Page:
Sunday, February 27, 2011

The Mammy Archetype in DC's "Someone to Love!"- Girls' Love Stories #159 (May 1971)

Earlier in the week I mentioned the appearance of an African-American character in the 1950 Fawcett story, "Tears in the Night" that embodied the stereotypical "mammy" character so popular in antebellum and early 20th century American culture.

Fast forward twenty years to 1971 and shift your attention to the DC romance comics line -- could this "mammy archetype" still live on, even after the events of the Civil Rights Movement?

As you will see in "Someone to Love!" from DC's Girls' Love Stories #159 (May 1971) (pencils by Werner Roth) the stereotype of African-American women as inherently motherly figures (especially to their white charges) curiously lingers on -- despite the story's good intentions and attempts at diversification and inclusion.

When the Adams family moved into Greenville Heights, twelve year old Celia Johnson was anxious to meet her new neighbors. The rest of the neighborhood, however; was less than amused by an African-American family in their midst; relentlessly picketing and harassing the new family.

No, you are not imaging things.
You have seen that handshake before --
in the saga of Margo and Chuck, also
penciled by Werner Roth.

Accompanied by little Celia, Mr. and Mrs. Johnson are welcomed into the Adams home for a snack of coffee and cake. Celia and fellow twelve year old -- Angela, become fast friends and together, graduate from an interest in dolls to a fascination with boys and romance.

Though it seemed neither one of them would ever find a boy to date, before long Celia woos studly and sensitive Philip. Angela, however; has not yet met anyone and wonders if she ever will.

Love isn't far behind for Angela luckily. When an errant football collides with Angela's hand, dreamy football player Lee Stanley rushes over to comfort her and a romance between the two is quickly ignited.

Ecstatic about their new situations and their packed social calendars, Angela and Celia can hardly contain their joy. As the weeks fly by, the boys suddenly seem to gain popularity with the other young females of the school -- leaving little time for Angela and Celia. Celia racks her brain to think of what they may have done to obscure the attention of their guys. Angela explains that it isn't their fault, but that "...some men are like that! Once they know we love them, they take us for granted!"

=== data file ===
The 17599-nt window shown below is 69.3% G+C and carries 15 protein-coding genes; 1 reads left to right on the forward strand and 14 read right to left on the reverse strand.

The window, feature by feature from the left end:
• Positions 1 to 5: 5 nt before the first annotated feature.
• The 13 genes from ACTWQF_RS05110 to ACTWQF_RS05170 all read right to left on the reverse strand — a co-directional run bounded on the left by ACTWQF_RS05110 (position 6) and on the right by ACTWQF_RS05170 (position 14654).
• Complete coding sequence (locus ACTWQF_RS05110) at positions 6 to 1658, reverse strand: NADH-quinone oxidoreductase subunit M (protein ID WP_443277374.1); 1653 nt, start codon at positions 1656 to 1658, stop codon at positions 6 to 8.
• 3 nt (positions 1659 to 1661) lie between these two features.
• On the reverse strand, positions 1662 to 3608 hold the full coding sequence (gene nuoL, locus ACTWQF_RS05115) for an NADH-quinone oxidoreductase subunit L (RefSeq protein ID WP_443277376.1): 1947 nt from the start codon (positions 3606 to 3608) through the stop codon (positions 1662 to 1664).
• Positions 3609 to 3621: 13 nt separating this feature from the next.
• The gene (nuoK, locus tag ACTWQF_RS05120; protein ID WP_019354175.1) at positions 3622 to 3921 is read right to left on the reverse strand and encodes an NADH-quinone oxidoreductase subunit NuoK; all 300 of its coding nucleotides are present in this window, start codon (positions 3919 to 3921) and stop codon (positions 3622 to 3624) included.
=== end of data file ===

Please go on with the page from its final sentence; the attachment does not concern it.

Refusing to give up on Lee, Angela is there for him when his adoring female fans leave him in the dust after he costs the school the football game against their rival, Fairfield. Appreciating her loyalty and love, Lee apologizes for his behavior and promises to never hurt Angela again. Philip still hasn't come around to Celia, but Angela promises her friend that she will try to make things right between the two.

Celia is unsure what Angela has up her sleeve, but trusts Angela, who declares, "Never you mind, you just leave everything to Auntie Angela!" It is in this panel that Angela embodies characteristics of the dutiful "mammy."

In the end, Angela's scheme of persuading another boy at school to write a love note to Celia and drop it within eyesight of Philip to make him jealous works like a charm. It isn't long before the two couples are back to double dates and warm embraces.

Overall, while "Someone to Love" is a cute story that attempts to show that skin color has no bearing on friendship and comradery between women, it simultaneously very subtly (and most likely unintentionally) pegs African-American Angela into a motherly role in relation to her white friend Celia. Surprisingly, this "mammy" type character shows up in quite a few romance stories from the 1970s. Though DC made sincere strides in presenting diversity in their romance comics, they were unable to completely shake the specters of the past.

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